Quickly

  • As a rookie driver with Richard Petty's old number, and the Monster Energy Cup series' only African American driver, Bubba Wallace garners plenty of attention.
By Jenna West
April 20, 2018

When most fans think of NASCAR and Richard Petty, they recall “The King” speeding along in his iconic No. 43 car. Today there’s a new face behind the legendary number who is bringing his own spin to racing: Bubba Wallace.

Darrell “Bubba” Wallace, Jr. is in his rookie season in the NASCAR Monster Energy Cup Series and his first full year of racing for Richard Petty Motorsports, but he’s no stranger to his fans.

Wallace, 24, provides something few drivers at his level share: access. Through social media, Wallace gives fans an up close look into his life on and off the track.

“I just try to be myself,” Wallace says. “There’s no need for me to try to be somebody else. I love interacting with the fans and giving them an inside look.”

Wallace shows that while he’s serious about racing, he’s also serious about enjoying life.  Through a Facebook docuseries, he provided open access while preparing for his Cup Series debut at the Daytona 500. In it, Wallace showed off his drumming skills, his love for eating Goldfish crackers by the gallon and goofing off with his family or racing buddy Ryan Blaney.

From the beginning it was obvious Wallace was a larger-than-life personality.

Racing
Roger Penske at 81: Still Going Strong, Still Dominate in Racing

Nicknamed “Bubba” at birth by his sister Brittany, his mother said he began beating on pots and pans at the age of two. Wallace began playing the drums as an 11-year-old and posts videos often while he’s practicing.

Racing also started early. As a nine-year-old in Concord, N.C., Wallace began racing go-karts after attending a friend’s race with his father. He quickly switched to driving Bandolero cars, which resemble miniature stock cars.

In 2010, at 16, Wallace entered NASCAR’s Drive for Diversity program and raced in the K&N Pro Series East with stock cars, finishing third in points.  Wallace continued with it in 2011 (second in points) and 2012 (seventh in points).

He moved to truck racing in 2013, driving for Kyle Busch Motorsports. Wallace transitioned full-time to the XFINITY series with Roush-Fenway Racing in 2015 and 2016 and did a partial schedule limited by funding in 2017.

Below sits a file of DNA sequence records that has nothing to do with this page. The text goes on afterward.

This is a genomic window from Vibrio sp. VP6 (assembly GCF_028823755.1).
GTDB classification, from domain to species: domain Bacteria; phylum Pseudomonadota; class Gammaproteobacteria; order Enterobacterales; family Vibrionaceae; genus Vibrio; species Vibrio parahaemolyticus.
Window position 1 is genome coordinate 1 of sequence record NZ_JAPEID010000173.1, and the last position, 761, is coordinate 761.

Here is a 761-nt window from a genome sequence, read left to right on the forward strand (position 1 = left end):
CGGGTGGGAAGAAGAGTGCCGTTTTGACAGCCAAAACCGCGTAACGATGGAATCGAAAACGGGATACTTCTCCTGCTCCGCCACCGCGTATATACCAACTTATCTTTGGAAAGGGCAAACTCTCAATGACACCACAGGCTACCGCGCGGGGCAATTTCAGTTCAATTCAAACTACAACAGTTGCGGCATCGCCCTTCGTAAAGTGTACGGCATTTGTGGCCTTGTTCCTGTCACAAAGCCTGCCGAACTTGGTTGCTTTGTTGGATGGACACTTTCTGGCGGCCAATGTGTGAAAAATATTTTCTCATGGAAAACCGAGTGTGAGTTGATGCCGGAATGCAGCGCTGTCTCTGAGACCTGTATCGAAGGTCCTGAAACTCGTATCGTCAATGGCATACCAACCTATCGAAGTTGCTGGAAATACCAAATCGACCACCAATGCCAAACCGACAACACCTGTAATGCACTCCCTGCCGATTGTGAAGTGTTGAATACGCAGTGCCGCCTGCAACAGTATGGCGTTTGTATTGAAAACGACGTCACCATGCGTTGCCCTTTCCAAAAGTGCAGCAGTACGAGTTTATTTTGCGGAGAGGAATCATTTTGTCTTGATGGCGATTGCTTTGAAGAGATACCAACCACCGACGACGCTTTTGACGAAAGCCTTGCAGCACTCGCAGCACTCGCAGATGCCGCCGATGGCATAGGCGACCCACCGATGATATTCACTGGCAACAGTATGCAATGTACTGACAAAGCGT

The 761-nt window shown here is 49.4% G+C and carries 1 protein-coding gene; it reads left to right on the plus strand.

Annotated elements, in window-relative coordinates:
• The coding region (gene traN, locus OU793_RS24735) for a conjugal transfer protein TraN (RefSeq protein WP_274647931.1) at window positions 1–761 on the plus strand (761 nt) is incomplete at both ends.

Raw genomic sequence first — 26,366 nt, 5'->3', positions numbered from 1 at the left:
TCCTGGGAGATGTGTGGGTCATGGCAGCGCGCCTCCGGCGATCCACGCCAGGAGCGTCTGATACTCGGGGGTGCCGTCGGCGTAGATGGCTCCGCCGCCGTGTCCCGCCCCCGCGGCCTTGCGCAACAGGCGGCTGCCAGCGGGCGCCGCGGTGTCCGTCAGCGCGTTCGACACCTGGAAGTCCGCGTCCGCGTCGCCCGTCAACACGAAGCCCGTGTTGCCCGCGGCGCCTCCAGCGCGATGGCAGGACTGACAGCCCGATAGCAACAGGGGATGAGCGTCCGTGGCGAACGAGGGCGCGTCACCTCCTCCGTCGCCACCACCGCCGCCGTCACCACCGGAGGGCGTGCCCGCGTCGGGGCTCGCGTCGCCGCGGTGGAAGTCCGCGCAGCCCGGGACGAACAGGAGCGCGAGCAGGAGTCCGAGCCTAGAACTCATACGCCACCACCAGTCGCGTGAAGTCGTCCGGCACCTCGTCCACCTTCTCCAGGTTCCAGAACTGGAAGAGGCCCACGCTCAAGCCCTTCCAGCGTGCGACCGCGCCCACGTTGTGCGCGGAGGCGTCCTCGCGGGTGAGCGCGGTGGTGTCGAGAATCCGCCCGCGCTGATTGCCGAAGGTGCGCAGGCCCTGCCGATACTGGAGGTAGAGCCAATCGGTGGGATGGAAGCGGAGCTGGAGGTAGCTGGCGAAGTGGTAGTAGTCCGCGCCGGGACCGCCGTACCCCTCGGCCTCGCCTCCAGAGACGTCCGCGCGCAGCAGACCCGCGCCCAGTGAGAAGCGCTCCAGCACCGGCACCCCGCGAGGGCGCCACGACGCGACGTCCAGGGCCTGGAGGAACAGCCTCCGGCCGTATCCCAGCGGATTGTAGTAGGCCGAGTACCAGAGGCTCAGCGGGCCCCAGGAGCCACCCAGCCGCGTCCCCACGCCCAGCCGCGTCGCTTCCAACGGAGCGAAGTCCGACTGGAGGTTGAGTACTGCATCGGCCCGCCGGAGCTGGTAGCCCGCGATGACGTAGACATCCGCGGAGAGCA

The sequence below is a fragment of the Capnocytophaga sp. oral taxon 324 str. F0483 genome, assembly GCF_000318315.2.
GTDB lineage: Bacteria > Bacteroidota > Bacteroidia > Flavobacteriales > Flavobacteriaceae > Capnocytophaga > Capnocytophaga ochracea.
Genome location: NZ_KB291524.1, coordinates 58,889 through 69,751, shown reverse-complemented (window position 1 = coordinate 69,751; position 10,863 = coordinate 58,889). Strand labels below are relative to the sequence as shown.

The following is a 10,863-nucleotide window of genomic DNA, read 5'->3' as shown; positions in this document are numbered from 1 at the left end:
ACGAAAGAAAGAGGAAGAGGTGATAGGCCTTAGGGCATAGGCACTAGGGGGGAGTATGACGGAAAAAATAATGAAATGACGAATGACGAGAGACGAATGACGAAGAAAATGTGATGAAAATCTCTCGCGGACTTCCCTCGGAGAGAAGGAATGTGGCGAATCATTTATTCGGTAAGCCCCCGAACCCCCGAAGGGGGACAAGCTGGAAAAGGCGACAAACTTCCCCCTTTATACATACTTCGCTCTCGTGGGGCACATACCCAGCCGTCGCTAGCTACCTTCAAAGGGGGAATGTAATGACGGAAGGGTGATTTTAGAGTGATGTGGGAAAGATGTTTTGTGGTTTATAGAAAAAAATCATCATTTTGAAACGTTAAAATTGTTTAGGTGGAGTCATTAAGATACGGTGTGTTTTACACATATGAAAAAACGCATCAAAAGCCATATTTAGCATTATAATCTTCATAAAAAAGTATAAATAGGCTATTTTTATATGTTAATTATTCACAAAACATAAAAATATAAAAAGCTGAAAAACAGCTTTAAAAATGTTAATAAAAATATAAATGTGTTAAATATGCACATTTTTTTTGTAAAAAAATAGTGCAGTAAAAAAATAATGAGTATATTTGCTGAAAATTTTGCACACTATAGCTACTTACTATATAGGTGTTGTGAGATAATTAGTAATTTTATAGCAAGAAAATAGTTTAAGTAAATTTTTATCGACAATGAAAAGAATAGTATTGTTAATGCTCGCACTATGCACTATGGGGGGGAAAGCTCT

Also in 2017, Wallace drove for Petty in basically a four-race tryout while veteran Aric Almirola was out with a fractured back. Almirola left the team in the fall. When RPM announced Wallace as its full-time driver in October, he became the first African American full-time driver in the Cup series since Wendell Scott in 1971.

But Wallace doesn’t think it’s the only thing that should set him apart.

“I’m just trying to show people that if you have the will and the desire to do it then you have a shot in NASCAR,” Wallace says. “Just because of what you see in the stands or what you see on TV doesn’t mean you’re not allowed. I’m out here breaking barriers but not trying to do anything extra. I just try to do the best that I can every weekend.”

Last Monday at Bristol Motor Speedway, Wallace led the first six laps but finished 16th. Frustrated over the results, he tweeted a video afterward while sitting in his bus.

“Absolutely devastated. I don’t know what happened,” Wallace said in the video. “I don’t know where we went wrong. My mind’s like a thousand miles an hour right now…we went from leading the race to probably the absolute worst car out there.”

He signed off by telling his fans that he appreciated them.

That sincerity doesn’t go unnoticed.

After legends like Jeff Gordon, Tony Stewart and Dale Earnhardt, Jr. retired over the past three years, the seasoned veterans who attracted fans and higher attendance records have left a hole in NASCAR.

Wallace wants to add something to the sport’s newer generation.

“I don’t know how many tweets I get saying ‘I stopped watching NASCAR a few years ago but I started again recently. You’re a breath of fresh air,’ ” he says. “We got some ground to make up competition-wise. It’s tough but that’s what makes it more competitive. Adding a different level of excitement to the sport is what we need.”

He’s perfectly suited to deliver.

You May Like

HOLE YARDS PAR R1 R2 R3 R4
OUT
HOLE YARDS PAR R1 R2 R3 R4
IN
Eagle (-2)
Birdie (-1)
Bogey (+1)
Double Bogey (+2)